This page no longer updated from 31 October 2001. Latest version can be found at Soviet Space Quality Assurance

Spacecraft Quality Assurance

The 16 February 1961 decree 'On measures to improve military technology' laid the basis for institution of quality control by the military to improve the reliability of space systems. Prior to this the quality of space systems was assured primarily through the efforts of the Chief Designers - Korolev personally supervised shop work for the first Sputniks and cherry-picked the best components for the Vostok manned spacecraft.

Position RK-75 in 1975 set forth new standards of reliability and addressed standardisation issues. This addressed the problems that plagued numerous important satellites and piloted craft of the 1960ís (Zenit-2, -4, etc). From the beginning of the 1970's, in response to resolution of the VPK Military-Industrial Commission, lessons from the RVSN missile forces and VMF naval forces in their missile programs were applied to improve space systems. This work was carried out by TsNIIMASH, 4 NII and 50 TsNII KS.

The steering committee Position RK-75 was founded on 1 July 1975, including Afanasyev, Karass, and Keldysh. RK-75 abolished the positions Zenit-2 and Zenit-4 confirmed by the VPK in 1965 and Position P and PRKK confirmed in 1969. Position 75 was authorised to consider:

This work continued until 1988 when Position 88 was formed. The group issued OTT-75 (Common Technical Specification), which replaced OTT-70. NA-76 revised the organisation of the AN Academy of Sciences, the MO Ministry of Defence, the construction bureaux, and TsNIIMASH. Standard documents were promulgated for environmental and electromagnetic specifications for equipment. Specifications for satellites were Moroz-2 (1962), Moroz-3 (1968), and Moroz-5 (1976). These set forth reliability factors and trials requirements. By 1976 satellites were required to have a three to five year operational life. The groups sponsored development work on statistical reliability methods.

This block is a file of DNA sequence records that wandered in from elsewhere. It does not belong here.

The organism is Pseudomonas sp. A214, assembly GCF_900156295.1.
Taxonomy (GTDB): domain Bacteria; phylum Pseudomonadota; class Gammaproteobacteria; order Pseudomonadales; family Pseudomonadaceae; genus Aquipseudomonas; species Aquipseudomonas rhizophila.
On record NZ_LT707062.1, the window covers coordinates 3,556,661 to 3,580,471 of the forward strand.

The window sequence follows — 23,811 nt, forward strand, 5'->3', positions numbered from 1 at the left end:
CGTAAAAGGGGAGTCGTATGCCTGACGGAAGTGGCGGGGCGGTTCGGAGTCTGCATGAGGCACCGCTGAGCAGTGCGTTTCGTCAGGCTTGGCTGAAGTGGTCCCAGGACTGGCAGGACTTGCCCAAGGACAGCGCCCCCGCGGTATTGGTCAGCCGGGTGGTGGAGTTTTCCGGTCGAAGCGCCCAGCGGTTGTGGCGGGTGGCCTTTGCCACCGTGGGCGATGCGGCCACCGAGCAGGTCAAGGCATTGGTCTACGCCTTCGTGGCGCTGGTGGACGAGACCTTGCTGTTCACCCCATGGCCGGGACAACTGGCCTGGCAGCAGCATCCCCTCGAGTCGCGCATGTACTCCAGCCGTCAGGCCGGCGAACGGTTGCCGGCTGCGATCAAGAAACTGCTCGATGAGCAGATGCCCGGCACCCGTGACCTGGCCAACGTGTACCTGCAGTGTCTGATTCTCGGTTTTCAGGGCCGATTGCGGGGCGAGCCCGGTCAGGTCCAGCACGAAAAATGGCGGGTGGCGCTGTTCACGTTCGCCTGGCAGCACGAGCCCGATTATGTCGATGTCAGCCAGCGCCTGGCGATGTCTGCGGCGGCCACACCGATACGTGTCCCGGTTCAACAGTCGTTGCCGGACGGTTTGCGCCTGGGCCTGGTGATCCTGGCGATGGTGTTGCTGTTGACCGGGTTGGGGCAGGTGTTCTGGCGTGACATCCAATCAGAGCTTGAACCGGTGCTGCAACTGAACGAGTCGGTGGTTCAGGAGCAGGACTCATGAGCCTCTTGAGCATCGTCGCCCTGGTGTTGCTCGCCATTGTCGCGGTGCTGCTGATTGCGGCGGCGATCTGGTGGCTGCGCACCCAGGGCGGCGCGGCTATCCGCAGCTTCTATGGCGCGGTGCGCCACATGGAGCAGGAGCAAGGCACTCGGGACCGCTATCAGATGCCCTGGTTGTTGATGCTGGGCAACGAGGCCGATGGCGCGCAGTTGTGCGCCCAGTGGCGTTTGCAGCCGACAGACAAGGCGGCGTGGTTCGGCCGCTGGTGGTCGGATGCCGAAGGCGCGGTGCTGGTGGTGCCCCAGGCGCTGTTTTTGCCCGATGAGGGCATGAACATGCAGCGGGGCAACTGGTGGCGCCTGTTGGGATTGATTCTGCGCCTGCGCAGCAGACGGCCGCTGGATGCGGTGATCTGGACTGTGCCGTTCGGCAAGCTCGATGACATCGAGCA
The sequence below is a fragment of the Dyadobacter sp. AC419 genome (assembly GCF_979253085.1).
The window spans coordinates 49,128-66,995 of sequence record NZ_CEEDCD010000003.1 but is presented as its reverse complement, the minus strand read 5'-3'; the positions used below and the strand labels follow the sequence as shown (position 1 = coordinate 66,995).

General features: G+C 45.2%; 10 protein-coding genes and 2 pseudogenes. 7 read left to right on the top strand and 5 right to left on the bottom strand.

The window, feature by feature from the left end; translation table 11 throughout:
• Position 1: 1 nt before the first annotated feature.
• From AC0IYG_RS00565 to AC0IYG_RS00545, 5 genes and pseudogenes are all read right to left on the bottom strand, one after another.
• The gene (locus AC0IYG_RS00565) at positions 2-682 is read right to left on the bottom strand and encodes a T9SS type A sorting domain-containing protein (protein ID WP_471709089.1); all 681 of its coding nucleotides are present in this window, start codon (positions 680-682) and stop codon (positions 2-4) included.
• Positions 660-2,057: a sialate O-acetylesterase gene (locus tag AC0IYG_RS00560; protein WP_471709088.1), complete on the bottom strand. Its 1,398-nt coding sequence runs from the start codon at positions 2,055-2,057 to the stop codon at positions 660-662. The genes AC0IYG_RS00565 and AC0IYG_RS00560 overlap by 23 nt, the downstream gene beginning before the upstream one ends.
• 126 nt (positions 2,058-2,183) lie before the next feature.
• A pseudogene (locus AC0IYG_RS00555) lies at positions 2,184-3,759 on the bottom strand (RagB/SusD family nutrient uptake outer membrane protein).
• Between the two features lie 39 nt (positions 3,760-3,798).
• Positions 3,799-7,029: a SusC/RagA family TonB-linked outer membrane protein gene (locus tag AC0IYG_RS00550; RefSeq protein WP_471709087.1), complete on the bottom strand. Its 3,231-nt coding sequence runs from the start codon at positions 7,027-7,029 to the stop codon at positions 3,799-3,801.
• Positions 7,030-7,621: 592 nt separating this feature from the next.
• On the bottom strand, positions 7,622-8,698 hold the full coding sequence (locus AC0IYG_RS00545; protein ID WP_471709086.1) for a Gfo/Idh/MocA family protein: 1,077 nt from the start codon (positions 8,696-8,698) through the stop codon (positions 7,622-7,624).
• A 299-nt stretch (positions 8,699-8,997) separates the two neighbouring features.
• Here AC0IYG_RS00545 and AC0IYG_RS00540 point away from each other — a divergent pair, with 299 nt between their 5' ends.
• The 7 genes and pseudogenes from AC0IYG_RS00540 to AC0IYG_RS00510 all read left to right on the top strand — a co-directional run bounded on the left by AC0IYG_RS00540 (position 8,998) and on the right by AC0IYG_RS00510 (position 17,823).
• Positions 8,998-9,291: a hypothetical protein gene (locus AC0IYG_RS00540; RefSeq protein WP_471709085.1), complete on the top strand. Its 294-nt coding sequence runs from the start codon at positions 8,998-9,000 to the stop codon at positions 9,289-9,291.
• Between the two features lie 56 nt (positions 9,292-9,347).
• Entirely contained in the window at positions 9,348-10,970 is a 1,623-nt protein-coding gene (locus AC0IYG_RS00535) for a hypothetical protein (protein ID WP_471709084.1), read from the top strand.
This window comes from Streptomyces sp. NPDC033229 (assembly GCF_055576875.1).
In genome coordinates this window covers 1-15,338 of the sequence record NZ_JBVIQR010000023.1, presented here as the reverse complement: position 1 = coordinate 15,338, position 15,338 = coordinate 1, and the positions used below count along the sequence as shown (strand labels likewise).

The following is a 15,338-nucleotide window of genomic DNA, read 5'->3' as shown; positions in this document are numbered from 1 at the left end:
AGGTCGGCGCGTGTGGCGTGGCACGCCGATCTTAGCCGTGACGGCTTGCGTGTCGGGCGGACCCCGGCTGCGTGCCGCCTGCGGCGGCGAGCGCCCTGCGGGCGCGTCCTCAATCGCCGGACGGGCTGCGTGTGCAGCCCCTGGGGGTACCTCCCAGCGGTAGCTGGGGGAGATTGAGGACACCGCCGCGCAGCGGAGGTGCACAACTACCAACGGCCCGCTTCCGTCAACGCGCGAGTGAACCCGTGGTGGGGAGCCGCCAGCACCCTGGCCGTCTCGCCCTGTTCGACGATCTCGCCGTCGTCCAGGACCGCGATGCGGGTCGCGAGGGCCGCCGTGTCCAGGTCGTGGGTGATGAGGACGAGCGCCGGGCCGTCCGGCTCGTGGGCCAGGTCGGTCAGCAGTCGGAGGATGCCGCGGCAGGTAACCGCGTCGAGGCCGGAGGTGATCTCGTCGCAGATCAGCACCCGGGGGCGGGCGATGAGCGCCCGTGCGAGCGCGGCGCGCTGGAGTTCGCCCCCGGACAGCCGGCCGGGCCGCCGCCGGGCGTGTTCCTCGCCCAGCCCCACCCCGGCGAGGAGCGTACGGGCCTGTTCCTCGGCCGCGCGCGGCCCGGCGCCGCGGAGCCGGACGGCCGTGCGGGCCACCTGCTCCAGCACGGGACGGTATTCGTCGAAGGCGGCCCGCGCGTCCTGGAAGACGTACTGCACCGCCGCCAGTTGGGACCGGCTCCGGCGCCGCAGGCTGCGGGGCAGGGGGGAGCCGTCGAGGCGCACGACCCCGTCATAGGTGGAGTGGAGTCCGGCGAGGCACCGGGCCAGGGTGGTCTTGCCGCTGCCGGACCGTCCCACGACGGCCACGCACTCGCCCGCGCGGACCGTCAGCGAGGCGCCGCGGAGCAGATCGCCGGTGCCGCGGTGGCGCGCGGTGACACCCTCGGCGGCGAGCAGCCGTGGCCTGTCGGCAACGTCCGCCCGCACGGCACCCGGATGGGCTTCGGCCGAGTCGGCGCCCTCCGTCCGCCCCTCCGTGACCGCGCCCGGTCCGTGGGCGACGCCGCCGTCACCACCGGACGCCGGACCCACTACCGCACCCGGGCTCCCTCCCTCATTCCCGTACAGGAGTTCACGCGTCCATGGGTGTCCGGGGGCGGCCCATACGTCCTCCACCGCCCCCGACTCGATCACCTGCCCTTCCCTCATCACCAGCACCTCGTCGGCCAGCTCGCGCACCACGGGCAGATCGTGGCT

Launch Vehicle Reliability

At the beginning of the 1970's Soviet launch vehicle reliability was 89.4% compared to 84.3% in the USA. During the 1970's, intensive work improved booster reliability to 92.4% in the USSR versus 91.5% in the USA. There were many reasons for failures: design defects, development problems, materials used, assembly, etc. All had to be tackled. However technical politics blocked many improvements.

The first QA System was the Zero Defect Completion System, BIP, and was developed in 1953 to 1955 at Saratov for IRBM development. In 1957-1958 the KANARSPI "Quality, Reliability, Resources in First Article' system was developed at Gorkiy and applied in Moscow, Yaroslavl, Kasmatorsk, Tashkent, and Lvov. An August 1975 decree established new complex quality assurance systems, and these were implemented by the end of 1975 by the MO. The system was developed by the NII of Technology for Factories and TsNIIMASH for application to design bureaux and research institutes. This was the KSYKP - Quality Controls for Complex Problems, which addressed quality assurance throughout the life cycle of the end product.

The standard OST 92-0200-72 Quality Assurance System (SOBT) covered development and production phases. This was part of SMPKT - System for Increased Quality Assurance.

From 1968 standardisation of development documentation according to state standards was imposed. PN-76 was the sub-unit for reliability engineering. By 1976 launch vehicle reliability was 95.1% and space systems had high levels of availability, resulting in reduced spares and reserve satellites.

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Last update 12 March 2001.
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© Mark Wade, 2001 .